Elegy for J.F.K, a memory

Do you know this piece? It was written by Stravinsky in 1964 celebrating the passing of John Kennedy. It was composed for mezzo-soprano and three clarinets, as I recall three different clarinets. I may have performed one of the first few performances of the work. I remember it much more for the title than for the music as it is a twelve-tone piece with none of the immediacy of many other works by Stravinsky. It is rather stark and it is quite short. One performed the work more for its title than for the content.

Of course, thinking about November 22, 1963 brings back vivid memories of the exact day at least from the standpoint of the time immediately after receiving the news on a radio in a Chinese restaurant where we were having lunch between rehearsals. As we walked out of the restaurant, we were approached by one of those “man on the street” TV camers and I was asked my opinion as to the tragic turn of events. I dodn’t remember what I said.

Curiously enough, we were about to go on a short tour of northern Wiscnsin with the Soprano Elizabeth Schwrtzkoff.She was singing the “Last Four Songs” by Richard Strauss and the orchestra playing Don Juan. The program was hastily amended to include the “Air on the G String” from the 3rd orchestral Suite by JS Bach.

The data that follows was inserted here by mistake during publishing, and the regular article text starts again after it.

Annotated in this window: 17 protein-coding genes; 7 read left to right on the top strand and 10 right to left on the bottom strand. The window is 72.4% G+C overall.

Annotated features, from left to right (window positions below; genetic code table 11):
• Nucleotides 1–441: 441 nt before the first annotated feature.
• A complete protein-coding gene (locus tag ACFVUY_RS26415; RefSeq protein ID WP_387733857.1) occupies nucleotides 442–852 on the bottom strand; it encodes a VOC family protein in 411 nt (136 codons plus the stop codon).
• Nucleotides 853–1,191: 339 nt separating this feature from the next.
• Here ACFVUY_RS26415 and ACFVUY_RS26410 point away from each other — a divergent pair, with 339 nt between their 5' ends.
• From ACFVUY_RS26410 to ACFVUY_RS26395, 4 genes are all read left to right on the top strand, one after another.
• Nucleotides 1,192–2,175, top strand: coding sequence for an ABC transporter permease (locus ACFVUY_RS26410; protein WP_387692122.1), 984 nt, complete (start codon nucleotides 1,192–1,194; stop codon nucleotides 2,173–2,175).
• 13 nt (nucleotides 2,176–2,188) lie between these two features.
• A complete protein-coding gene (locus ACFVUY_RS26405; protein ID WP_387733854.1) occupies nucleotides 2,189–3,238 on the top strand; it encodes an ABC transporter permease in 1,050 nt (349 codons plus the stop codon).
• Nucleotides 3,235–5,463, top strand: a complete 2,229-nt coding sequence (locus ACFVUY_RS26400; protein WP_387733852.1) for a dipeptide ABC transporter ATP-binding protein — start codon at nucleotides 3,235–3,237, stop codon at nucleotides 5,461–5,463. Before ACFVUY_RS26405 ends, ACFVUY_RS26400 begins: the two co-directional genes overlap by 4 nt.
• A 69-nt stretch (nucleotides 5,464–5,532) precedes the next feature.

All of the performances of that fateful weekend were sold out . There was “standing room” only. All of the concerts were played to hushed auditoria.

The orchestra returned to Milwaukee at the end of the concert. During the next morning, I went to the drug store to get some Neo Synephrine nasal spray, a failry benign medication to which I was addicted. As I waited for my purchase, I looked up at the television set, saw that now-famous big white stetson on the head of the marshal who was escorting Lee Harvey Oswald to be arraigned. Suddenly a short man advanced toward him brandishing a pistol.It was Jack Ruby and he shot Oswald dead in front of the eyes of the nation.

Of all of the eery mwmories of that time was one indelible in my mind. The night before , a group of musicians fro the orchestra were having a beer at a local tavern. We were hoping that pehaps some  brave or diseased soul  might rent a boat, take it out on Lake Michigen, armed with a high powered rifle and “take care”of our conductor,universally reviled by the orchestra at that time.

The thoght seemed oddly prophetic, was not to come to pass, but Dallas, unfortunately for us all, did come to pass.

Keep practising.

Sherman Friedland

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